The corner office, her only concession to her position’s status looked out at the church next door. She had never set foot inside of it. Not for a lack of curiosity, but for a lack of faith. Growing up religious, she had no truck with it after adulthood. Even though this particular church shared a fence and was considered to be one of the most beautiful of its kind, she would have nothing to do with it, out of principle. But there was nothing preventing her from admiring its lines. As her eye slid down the building, her mind crossed the fence back into her own backyard.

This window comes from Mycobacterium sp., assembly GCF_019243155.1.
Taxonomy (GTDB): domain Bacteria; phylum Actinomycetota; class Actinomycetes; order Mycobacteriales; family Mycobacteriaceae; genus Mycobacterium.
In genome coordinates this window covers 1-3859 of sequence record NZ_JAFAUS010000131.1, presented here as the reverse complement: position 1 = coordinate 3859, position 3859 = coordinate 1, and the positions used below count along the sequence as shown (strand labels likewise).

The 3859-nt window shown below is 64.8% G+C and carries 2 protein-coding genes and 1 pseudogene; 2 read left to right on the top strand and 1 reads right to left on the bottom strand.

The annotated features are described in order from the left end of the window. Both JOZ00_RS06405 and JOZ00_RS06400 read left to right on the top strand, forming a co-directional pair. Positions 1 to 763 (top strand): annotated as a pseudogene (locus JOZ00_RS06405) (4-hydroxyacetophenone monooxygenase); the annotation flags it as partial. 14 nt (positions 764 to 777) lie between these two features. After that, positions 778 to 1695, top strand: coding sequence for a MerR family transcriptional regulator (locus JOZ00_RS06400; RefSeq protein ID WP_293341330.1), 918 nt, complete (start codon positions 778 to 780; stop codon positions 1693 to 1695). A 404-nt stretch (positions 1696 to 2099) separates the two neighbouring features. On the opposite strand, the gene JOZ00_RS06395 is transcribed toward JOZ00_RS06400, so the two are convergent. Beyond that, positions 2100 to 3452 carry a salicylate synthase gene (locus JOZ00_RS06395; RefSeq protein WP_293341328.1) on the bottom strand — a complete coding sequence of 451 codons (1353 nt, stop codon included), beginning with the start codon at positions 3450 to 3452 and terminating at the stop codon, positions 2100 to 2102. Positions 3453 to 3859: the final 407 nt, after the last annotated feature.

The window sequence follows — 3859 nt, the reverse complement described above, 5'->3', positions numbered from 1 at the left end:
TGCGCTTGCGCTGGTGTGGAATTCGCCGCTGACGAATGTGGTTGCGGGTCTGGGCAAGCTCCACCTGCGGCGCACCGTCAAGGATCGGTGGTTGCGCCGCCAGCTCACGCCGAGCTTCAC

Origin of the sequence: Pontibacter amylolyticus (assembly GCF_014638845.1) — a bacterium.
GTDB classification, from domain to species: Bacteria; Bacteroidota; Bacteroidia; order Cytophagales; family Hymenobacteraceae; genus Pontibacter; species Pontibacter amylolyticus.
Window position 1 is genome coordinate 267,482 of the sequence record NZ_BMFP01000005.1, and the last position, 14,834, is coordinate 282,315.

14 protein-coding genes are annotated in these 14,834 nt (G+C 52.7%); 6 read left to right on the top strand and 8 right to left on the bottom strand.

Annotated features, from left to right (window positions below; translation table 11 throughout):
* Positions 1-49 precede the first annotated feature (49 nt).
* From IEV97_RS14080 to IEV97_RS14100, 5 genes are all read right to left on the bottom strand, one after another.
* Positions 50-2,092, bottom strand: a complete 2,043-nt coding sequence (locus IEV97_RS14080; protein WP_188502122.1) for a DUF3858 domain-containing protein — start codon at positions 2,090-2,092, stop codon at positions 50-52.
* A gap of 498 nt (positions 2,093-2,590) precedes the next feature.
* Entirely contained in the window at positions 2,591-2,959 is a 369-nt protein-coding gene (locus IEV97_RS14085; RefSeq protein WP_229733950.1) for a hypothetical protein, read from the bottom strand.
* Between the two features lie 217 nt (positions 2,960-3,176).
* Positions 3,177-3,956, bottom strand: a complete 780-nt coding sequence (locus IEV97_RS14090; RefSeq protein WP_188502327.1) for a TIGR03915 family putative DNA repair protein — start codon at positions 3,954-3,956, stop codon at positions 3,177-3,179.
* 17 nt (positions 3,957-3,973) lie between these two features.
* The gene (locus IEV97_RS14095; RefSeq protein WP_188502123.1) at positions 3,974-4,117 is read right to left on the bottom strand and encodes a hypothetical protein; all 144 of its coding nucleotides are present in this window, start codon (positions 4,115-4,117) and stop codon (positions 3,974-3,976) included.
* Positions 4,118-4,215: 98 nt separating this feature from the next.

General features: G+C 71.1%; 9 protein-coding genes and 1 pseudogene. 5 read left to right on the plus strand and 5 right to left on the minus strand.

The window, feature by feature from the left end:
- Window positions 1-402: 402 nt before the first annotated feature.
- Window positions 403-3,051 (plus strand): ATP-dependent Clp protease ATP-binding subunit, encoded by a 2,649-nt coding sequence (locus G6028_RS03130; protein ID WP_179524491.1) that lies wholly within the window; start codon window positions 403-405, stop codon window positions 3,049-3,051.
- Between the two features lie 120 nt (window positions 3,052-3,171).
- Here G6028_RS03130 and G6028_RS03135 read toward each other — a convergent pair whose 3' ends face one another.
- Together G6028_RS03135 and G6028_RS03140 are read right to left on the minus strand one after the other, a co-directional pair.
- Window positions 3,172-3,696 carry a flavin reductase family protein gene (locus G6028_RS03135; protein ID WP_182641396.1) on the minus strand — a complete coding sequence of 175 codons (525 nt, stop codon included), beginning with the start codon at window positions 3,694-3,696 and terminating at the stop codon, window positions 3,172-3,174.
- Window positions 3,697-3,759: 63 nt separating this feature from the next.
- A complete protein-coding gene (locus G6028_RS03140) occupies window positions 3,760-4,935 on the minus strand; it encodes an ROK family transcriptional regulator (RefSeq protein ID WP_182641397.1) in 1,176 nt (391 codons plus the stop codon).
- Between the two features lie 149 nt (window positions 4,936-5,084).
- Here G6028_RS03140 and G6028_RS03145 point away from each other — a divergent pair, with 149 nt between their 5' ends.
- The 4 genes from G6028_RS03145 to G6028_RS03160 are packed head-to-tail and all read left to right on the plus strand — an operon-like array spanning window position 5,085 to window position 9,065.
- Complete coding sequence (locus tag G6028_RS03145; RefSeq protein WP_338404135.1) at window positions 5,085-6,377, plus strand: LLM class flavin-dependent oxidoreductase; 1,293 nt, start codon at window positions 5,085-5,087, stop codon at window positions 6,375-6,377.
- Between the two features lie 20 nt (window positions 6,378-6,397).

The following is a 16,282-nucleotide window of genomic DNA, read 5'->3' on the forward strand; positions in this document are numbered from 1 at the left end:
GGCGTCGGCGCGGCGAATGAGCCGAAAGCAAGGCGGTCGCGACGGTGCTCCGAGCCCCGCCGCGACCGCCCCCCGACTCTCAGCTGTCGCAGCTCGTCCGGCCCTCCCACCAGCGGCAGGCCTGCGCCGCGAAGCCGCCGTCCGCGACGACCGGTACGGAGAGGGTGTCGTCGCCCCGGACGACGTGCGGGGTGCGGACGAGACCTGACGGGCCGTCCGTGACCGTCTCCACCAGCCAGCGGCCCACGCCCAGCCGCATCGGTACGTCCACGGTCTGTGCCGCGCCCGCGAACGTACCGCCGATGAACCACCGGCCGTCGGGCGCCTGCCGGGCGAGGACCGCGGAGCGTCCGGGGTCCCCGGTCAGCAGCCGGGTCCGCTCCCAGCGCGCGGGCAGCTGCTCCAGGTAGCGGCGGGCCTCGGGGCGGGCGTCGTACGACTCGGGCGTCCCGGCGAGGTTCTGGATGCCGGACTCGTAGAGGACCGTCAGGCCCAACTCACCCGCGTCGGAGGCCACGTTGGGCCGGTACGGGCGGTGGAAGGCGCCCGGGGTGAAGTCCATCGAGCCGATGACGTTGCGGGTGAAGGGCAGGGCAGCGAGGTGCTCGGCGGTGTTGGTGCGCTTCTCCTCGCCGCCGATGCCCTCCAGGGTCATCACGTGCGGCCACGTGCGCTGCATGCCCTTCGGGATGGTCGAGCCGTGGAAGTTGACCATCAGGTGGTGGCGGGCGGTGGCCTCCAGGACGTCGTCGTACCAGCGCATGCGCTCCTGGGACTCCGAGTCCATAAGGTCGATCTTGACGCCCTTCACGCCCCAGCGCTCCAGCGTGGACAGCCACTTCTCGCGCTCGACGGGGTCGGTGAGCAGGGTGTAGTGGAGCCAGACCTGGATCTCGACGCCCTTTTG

Fatigue coursed through her bones as she considered the three hundred patients she had in and on the grounds in varying states of disrepair. The hospice regions on the edge of the hospital grounds were the saddest part of the hospital to her. These patients never entered the hospital proper and their caretakers were restricted as well. Clean facilities established on the grounds meant staff could move only between particular regions unless they were equipped with the proper military biosuit. She had been wearing hers for days and had been relieved to take it off, have it cleaned, take a bath and for a moment allow the air to touch her skin. Considering the horror of her job, she felt naked without it. She put it back on before she sat down to finish her paperwork.